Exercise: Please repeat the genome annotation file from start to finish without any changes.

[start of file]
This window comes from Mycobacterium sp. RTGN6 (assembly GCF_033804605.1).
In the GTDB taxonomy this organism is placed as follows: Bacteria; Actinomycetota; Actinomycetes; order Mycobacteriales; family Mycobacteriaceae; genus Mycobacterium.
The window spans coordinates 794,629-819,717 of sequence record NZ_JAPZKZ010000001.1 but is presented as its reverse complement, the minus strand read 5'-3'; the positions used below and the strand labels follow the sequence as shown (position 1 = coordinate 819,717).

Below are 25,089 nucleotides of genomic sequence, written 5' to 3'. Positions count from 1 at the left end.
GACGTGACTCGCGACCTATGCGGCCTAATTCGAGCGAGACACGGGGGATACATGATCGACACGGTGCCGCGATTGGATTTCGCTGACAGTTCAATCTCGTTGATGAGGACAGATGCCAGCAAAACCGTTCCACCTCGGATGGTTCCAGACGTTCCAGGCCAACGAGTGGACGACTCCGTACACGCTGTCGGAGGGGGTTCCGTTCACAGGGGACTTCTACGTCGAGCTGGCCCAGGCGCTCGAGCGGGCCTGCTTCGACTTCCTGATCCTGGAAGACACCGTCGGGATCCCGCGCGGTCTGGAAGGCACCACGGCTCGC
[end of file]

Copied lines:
This window comes from Mycobacterium sp. RTGN6 (assembly GCF_033804605.1).
In the GTDB taxonomy this organism is placed as follows: Bacteria; Actinomycetota; Actinomycetes; order Mycobacteriales; family Mycobacteriaceae; genus Mycobacterium.
The window spans coordinates 794,629-819,717 of sequence record NZ_JAPZKZ010000001.1 but is presented as its reverse complement, the minus strand read 5'-3'; the positions used below and the strand labels follow the sequence as shown (position 1 = coordinate 819,717).

Below are 25,089 nucleotides of genomic sequence, written 5' to 3'. Positions count from 1 at the left end.
GACGTGACTCGCGACCTATGCGGCCTAATTCGAGCGAGACACGGGGGATACATGATCGACACGGTGCCGCGATTGGATTTCGCTGACAGTTCAATCTCGTTGATGAGGACAGATGCCAGCAAAACCGTTCCACCTCGGATGGTTCCAGACGTTCCAGGCCAACGAGTGGACGACTCCGTACACGCTGTCGGAGGGGGTTCCGTTCACAGGGGACTTCTACGTCGAGCTGGCCCAGGCGCTCGAGCGGGCCTGCTTCGACTTCCTGATCCTGGAAGACACCGTCGGGATCCCGCGCGGTCTGGAAGGCACCACGGCTCGC